Alumni in Focus: Ron Layton
Ron will join fellow alumni to don academic dress once again and participate in a re-enactment of his graduation ceremony in Bonython Hall. He is October’s Alumni in Focus.
What are your favourite hobbies?
Now that I’m retired I’m addicted to eclectic reading, then there’s gardening and anything Scottish.
Favourite place to eat when in Adelaide?
Not quite in Adelaide but the Organic Market in Stirling is a frequent haunt.
If I could go back to my University days I would…
I’ve never really left but if I could go back to the early 1960s, I would’ve chosen a different degree to start with, one that was more ‘me.’
Most prized possession?
I spent a lot of time in New Zealand and in 1985 I was inducted as an honorary Maori elder and presented with a priceless Taniwha, an intricately carved bone sacred artefact. I’m never without one around my neck to ensure my connection to country even though I’m not a Kiwi.
I can’t get enough of…
The written word, preferably on paper.
Something that makes you smile?
A pleasant acknowledgement from another person.
Something you are grateful for?
Obtaining a stunning scholarship in 1961 to gain entry to University.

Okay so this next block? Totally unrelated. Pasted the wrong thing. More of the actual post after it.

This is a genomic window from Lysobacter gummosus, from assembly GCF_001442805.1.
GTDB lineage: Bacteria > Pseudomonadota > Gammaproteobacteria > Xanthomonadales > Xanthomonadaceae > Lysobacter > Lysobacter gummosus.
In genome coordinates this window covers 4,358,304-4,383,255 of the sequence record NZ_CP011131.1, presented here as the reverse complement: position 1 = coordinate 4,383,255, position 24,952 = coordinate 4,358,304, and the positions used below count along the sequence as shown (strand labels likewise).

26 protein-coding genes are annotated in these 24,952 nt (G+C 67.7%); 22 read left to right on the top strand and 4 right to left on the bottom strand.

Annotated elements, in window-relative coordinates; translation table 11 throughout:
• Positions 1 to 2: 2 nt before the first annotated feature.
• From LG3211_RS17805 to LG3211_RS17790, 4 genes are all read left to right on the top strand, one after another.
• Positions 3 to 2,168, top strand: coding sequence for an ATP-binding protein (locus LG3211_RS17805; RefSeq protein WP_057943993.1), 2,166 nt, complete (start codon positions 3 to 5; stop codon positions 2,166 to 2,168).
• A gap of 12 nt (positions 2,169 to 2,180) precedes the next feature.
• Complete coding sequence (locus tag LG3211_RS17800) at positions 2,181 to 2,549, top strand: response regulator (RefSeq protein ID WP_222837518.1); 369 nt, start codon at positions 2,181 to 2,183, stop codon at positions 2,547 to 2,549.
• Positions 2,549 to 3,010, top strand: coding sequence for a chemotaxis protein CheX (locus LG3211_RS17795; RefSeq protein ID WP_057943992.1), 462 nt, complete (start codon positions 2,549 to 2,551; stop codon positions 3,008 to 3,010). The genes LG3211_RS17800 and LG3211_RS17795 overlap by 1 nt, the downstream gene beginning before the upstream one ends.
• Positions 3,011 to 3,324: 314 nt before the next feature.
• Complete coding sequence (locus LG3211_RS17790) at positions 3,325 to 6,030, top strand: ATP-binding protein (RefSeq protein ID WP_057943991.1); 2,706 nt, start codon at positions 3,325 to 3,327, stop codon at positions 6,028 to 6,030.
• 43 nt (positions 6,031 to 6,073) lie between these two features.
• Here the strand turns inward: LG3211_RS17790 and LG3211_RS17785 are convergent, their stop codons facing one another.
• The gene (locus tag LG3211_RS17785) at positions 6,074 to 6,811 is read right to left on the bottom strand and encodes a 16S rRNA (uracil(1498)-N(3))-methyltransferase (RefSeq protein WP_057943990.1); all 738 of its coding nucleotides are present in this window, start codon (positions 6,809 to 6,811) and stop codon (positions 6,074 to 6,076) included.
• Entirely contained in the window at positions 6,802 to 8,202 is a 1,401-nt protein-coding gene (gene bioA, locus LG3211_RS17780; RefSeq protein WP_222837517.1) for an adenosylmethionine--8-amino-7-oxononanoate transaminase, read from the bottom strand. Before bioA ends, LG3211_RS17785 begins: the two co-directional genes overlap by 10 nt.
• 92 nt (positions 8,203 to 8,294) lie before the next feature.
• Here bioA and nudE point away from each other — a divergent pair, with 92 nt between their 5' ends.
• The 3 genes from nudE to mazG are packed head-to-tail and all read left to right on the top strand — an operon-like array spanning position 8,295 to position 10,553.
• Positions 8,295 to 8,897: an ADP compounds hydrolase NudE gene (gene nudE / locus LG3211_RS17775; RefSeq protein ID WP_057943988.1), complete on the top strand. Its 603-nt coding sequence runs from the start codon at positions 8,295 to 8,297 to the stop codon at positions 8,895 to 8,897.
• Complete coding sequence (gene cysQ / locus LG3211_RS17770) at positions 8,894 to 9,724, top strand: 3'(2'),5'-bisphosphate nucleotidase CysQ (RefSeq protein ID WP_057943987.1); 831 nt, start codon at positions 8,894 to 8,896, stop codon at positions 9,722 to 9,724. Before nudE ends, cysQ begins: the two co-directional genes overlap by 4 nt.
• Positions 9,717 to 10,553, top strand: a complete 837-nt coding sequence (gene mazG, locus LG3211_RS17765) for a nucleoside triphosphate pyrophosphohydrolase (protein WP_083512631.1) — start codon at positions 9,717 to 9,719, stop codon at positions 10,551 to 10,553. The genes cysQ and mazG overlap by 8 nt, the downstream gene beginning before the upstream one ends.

If I could pursue a different career I would…
Probably choose something in the rural sector as that is where my heart is.
The most valuable lesson I’ve learned…
I find this very difficult to respond to but it would be to love and respect all things animate and inanimate.
I cannot get through the day without…
A newspaper and a coffee.
Three words your closest friends use to describe you?
Enquiring, a person of integrity, and family-orientated.
Your definition of success?
There are so many notions of success, but the one that’s most important to me is around having tried something to the best of my ability.
My mother taught me…
Born during World War Two and growing up in its shadow, my mother ensured that I held and showed great respect for ex-service people – we owe them so much!
Your career path in two sentences or less?
Starting in the oil, mining and rural sectors, I then moved into the social justice field in executive roles, then in ‘retirement’ moved into professional and academic pursuits up to international levels.
Biggest career highlight?
Perhaps being on the executive team with Ian Cox who was one of the great movers and shakers in creating South Australia as a leading social justice crucible during the 1970s and 1980s, the effects of which are still felt today.
2019 is the year I…
Focus on all that is the Friends of the University Library.
The biggest risk I’ve taken…
Is probably touring Europe and Scandinavia with our two young children when they were aged two and four years old.
A piece of advice for the Class of 2019?
University offers such incredible opportunities for developing the self in all sorts of ways. Make the most of it.